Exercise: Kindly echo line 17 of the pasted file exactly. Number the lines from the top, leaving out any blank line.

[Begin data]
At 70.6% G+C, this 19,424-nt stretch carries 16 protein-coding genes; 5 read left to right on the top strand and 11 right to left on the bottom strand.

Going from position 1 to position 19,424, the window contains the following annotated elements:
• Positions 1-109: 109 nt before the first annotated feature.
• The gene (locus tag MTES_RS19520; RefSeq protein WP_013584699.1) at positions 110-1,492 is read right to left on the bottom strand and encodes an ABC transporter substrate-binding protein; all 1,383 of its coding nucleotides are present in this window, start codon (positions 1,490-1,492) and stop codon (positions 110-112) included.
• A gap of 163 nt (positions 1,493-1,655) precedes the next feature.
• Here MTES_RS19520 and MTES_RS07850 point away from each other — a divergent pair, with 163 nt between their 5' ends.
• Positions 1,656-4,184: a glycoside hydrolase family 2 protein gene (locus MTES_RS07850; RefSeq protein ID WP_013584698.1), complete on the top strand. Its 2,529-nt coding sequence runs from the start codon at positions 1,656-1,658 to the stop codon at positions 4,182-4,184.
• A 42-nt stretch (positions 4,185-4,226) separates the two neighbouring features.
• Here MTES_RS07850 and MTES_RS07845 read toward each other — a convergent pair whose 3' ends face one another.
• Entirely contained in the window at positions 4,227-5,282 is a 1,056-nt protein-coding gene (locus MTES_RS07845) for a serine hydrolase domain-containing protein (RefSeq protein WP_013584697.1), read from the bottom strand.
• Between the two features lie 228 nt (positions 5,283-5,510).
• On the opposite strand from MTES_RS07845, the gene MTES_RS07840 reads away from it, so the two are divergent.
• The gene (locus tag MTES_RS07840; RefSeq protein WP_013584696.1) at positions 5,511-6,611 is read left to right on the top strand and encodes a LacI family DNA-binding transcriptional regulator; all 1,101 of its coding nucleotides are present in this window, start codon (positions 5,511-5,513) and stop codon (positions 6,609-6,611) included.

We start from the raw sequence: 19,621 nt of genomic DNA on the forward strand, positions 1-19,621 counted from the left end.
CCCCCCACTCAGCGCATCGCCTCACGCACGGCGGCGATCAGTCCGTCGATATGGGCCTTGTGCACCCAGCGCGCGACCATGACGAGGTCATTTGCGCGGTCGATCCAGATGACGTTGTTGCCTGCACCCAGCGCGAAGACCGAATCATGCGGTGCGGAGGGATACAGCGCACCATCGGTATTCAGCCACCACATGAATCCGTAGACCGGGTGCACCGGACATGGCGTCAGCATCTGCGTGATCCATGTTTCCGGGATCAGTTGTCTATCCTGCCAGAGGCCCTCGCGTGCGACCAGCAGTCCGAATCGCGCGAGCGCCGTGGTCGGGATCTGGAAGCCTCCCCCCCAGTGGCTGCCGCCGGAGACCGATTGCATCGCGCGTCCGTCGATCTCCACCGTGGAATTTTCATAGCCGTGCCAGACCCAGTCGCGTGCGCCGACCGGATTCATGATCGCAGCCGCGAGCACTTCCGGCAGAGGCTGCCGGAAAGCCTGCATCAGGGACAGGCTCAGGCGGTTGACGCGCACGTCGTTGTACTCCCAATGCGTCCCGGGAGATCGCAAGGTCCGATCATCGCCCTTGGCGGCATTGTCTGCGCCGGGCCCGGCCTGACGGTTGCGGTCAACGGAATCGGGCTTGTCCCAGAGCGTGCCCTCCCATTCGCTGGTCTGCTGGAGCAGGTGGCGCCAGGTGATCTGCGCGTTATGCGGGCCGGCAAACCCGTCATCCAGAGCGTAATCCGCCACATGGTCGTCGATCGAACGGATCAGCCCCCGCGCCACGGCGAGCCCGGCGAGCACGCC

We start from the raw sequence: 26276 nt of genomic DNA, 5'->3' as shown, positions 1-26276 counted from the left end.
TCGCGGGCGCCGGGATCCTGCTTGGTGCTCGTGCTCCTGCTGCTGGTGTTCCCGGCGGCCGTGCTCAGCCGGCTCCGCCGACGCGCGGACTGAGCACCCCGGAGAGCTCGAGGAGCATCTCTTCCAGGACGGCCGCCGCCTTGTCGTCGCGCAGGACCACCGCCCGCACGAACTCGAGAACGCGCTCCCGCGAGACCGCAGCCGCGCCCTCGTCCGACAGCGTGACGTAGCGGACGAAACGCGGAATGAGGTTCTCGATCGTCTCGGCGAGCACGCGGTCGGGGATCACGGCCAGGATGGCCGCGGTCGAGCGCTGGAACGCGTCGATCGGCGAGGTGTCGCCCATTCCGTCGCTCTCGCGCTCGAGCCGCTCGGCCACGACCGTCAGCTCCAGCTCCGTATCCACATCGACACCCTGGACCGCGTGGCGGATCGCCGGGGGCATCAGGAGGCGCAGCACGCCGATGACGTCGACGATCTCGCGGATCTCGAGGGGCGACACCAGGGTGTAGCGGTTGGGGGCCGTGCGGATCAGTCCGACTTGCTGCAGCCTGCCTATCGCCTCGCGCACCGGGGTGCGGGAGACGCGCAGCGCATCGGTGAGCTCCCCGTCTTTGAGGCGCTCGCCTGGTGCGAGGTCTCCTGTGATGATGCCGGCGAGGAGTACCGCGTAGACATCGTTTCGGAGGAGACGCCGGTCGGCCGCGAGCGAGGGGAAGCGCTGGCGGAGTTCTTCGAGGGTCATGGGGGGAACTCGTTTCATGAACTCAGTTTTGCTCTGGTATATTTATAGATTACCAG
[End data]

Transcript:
TCGCGGGCGCCGGGATCCTGCTTGGTGCTCGTGCTCCTGCTGCTGGTGTTCCCGGCGGCCGTGCTCAGCCGGCTCCGCCGACGCGCGGACTGAGCACCCCGGAGAGCTCGAGGAGCATCTCTTCCAGGACGGCCGCCGCCTTGTCGTCGCGCAGGACCACCGCCCGCACGAACTCGAGAACGCGCTCCCGCGAGACCGCAGCCGCGCCCTCGTCCGACAGCGTGACGTAGCGGACGAAACGCGGAATGAGGTTCTCGATCGTCTCGGCGAGCACGCGGTCGGGGATCACGGCCAGGATGGCCGCGGTCGAGCGCTGGAACGCGTCGATCGGCGAGGTGTCGCCCATTCCGTCGCTCTCGCGCTCGAGCCGCTCGGCCACGACCGTCAGCTCCAGCTCCGTATCCACATCGACACCCTGGACCGCGTGGCGGATCGCCGGGGGCATCAGGAGGCGCAGCACGCCGATGACGTCGACGATCTCGCGGATCTCGAGGGGCGACACCAGGGTGTAGCGGTTGGGGGCCGTGCGGATCAGTCCGACTTGCTGCAGCCTGCCTATCGCCTCGCGCACCGGGGTGCGGGAGACGCGCAGCGCATCGGTGAGCTCCCCGTCTTTGAGGCGCTCGCCTGGTGCGAGGTCTCCTGTGATGATGCCGGCGAGGAGTACCGCGTAGACATCGTTTCGGAGGAGACGCCGGTCGGCCGCGAGCGAGGGGAAGCGCTGGCGGAGTTCTTCGAGGGTCATGGGGGGAACTCGTTTCATGAACTCAGTTTTGCTCTGGTATATTTATAGATTACCAG